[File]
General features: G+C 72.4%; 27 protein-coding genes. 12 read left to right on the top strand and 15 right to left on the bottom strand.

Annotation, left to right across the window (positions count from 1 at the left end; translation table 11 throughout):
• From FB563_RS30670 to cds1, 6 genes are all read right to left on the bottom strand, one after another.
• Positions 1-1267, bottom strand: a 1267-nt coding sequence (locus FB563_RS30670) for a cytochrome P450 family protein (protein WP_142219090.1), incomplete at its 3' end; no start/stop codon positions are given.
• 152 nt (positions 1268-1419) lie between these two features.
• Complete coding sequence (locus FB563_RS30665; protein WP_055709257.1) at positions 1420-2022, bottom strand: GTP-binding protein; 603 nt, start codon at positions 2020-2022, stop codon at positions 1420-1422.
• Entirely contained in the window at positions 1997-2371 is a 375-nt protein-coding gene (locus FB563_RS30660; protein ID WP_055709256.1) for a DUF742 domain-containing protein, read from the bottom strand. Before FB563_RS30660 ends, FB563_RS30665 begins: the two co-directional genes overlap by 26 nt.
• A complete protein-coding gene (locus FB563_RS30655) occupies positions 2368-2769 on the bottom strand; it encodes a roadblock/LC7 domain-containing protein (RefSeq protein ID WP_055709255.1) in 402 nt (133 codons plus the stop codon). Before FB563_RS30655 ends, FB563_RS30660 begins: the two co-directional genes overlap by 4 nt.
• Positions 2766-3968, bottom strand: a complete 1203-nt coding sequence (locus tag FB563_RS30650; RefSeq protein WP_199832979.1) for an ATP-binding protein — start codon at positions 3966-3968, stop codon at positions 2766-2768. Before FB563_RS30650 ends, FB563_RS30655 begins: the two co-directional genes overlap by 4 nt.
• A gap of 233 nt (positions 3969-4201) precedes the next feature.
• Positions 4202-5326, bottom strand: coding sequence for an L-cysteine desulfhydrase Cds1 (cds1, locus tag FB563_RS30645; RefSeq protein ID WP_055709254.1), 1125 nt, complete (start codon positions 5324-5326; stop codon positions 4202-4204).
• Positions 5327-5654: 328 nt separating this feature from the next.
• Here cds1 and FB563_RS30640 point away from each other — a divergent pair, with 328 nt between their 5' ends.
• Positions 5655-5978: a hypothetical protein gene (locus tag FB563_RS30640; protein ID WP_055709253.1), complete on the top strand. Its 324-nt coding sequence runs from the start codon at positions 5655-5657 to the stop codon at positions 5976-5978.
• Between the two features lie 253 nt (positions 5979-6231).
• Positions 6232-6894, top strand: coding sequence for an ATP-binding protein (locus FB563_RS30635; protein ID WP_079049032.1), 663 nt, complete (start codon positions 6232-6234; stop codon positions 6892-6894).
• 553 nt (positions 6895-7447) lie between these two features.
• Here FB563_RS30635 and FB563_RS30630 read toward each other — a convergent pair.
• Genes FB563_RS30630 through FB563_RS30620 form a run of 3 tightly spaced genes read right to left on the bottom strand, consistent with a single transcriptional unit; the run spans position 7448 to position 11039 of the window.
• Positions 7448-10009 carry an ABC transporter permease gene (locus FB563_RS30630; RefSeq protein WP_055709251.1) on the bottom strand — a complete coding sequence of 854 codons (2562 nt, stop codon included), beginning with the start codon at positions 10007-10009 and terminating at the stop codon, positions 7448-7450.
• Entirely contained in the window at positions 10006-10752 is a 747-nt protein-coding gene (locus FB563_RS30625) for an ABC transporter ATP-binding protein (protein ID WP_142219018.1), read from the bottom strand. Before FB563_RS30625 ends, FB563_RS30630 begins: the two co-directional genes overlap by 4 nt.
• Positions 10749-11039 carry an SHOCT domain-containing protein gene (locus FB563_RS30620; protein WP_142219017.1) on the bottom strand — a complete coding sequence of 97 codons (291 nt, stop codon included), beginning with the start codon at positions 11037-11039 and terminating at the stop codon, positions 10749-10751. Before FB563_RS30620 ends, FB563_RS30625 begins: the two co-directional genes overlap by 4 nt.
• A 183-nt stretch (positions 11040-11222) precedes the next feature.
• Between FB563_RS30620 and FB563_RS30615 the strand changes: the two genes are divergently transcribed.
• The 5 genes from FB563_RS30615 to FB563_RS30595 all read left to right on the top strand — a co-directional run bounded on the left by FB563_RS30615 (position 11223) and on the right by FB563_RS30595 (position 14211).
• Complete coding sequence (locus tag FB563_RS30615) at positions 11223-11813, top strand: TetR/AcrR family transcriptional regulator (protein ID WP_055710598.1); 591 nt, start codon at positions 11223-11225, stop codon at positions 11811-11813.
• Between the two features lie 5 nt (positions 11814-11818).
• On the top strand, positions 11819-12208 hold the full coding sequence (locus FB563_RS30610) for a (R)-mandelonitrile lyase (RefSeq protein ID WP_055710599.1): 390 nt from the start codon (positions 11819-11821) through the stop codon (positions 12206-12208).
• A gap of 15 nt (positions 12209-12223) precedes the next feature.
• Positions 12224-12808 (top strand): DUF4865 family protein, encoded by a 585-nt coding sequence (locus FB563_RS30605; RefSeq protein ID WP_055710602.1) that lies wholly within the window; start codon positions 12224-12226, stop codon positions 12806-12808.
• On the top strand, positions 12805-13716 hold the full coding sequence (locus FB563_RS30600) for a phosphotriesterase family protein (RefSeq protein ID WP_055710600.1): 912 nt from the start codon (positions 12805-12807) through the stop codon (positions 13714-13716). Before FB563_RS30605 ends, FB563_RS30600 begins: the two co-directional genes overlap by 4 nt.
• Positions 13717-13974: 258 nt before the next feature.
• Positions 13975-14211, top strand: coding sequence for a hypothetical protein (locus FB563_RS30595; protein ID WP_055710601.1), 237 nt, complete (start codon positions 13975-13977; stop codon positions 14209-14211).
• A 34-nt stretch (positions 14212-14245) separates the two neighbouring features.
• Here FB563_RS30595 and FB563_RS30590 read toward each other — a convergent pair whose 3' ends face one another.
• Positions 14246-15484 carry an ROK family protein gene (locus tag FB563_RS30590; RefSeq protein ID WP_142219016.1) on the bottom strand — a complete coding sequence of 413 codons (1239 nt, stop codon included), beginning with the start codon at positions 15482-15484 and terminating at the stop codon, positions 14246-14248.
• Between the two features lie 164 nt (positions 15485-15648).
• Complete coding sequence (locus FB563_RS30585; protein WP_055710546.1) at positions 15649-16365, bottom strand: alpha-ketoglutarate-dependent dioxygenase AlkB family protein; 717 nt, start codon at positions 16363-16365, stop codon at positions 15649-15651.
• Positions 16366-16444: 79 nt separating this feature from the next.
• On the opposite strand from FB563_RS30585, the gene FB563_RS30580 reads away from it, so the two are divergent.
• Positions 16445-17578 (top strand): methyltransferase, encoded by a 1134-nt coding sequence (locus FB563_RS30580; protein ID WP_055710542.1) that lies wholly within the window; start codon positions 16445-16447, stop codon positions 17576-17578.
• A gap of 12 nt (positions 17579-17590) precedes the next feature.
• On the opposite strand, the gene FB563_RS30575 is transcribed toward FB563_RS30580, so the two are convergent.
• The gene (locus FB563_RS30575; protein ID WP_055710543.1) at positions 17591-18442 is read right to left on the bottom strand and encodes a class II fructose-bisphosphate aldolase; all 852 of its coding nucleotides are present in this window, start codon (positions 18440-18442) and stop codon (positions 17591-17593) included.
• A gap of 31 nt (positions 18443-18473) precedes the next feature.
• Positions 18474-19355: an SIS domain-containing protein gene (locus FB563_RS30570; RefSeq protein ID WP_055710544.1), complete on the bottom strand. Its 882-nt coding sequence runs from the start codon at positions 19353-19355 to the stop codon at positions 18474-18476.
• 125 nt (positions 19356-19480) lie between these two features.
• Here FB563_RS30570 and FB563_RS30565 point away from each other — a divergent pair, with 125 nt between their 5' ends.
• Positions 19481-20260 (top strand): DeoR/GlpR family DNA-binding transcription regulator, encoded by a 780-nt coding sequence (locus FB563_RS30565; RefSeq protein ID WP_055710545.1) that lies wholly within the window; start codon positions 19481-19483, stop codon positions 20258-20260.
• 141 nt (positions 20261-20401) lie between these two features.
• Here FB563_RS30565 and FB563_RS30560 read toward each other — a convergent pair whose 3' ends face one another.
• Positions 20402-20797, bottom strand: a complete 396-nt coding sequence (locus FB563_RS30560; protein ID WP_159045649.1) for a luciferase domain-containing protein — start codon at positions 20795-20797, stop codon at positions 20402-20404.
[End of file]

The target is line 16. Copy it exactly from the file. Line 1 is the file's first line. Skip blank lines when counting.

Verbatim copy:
• Positions 6232-6894, top strand: coding sequence for an ATP-binding protein (locus FB563_RS30635; protein ID WP_079049032.1), 663 nt, complete (start codon positions 6232-6234; stop codon positions 6892-6894).